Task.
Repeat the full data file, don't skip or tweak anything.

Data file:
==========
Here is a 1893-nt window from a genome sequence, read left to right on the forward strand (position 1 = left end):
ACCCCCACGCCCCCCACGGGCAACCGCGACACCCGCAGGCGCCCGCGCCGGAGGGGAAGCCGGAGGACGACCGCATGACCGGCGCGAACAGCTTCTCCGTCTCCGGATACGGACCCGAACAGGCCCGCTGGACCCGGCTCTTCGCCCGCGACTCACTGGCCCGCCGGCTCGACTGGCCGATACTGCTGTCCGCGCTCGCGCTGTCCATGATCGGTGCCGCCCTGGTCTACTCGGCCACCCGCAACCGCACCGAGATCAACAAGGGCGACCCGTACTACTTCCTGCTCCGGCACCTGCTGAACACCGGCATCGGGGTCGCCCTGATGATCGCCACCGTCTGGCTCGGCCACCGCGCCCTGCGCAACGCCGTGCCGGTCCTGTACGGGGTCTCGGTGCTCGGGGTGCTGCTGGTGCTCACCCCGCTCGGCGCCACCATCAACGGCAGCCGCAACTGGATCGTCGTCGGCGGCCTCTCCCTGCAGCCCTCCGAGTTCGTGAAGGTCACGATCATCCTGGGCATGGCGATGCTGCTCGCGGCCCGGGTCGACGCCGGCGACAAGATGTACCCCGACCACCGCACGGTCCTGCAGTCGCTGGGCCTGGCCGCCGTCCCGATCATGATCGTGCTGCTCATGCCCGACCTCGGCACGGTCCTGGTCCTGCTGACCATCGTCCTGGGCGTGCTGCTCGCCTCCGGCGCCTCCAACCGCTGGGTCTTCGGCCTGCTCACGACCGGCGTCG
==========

Here is a 1893-nt window from a genome sequence, read left to right on the forward strand (position 1 = left end):
ACCCCCACGCCCCCCACGGGCAACCGCGACACCCGCAGGCGCCCGCGCCGGAGGGGAAGCCGGAGGACGACCGCATGACCGGCGCGAACAGCTTCTCCGTCTCCGGATACGGACCCGAACAGGCCCGCTGGACCCGGCTCTTCGCCCGCGACTCACTGGCCCGCCGGCTCGACTGGCCGATACTGCTGTCCGCGCTCGCGCTGTCCATGATCGGTGCCGCCCTGGTCTACTCGGCCACCCGCAACCGCACCGAGATCAACAAGGGCGACCCGTACTACTTCCTGCTCCGGCACCTGCTGAACACCGGCATCGGGGTCGCCCTGATGATCGCCACCGTCTGGCTCGGCCACCGCGCCCTGCGCAACGCCGTGCCGGTCCTGTACGGGGTCTCGGTGCTCGGGGTGCTGCTGGTGCTCACCCCGCTCGGCGCCACCATCAACGGCAGCCGCAACTGGATCGTCGTCGGCGGCCTCTCCCTGCAGCCCTCCGAGTTCGTGAAGGTCACGATCATCCTGGGCATGGCGATGCTGCTCGCGGCCCGGGTCGACGCCGGCGACAAGATGTACCCCGACCACCGCACGGTCCTGCAGTCGCTGGGCCTGGCCGCCGTCCCGATCATGATCGTGCTGCTCATGCCCGACCTCGGCACGGTCCTGGTCCTGCTGACCATCGTCCTGGGCGTGCTGCTCGCCTCCGGCGCCTCCAACCGCTGGGTCTTCGGCCTGCTCACGACCGGCGTCG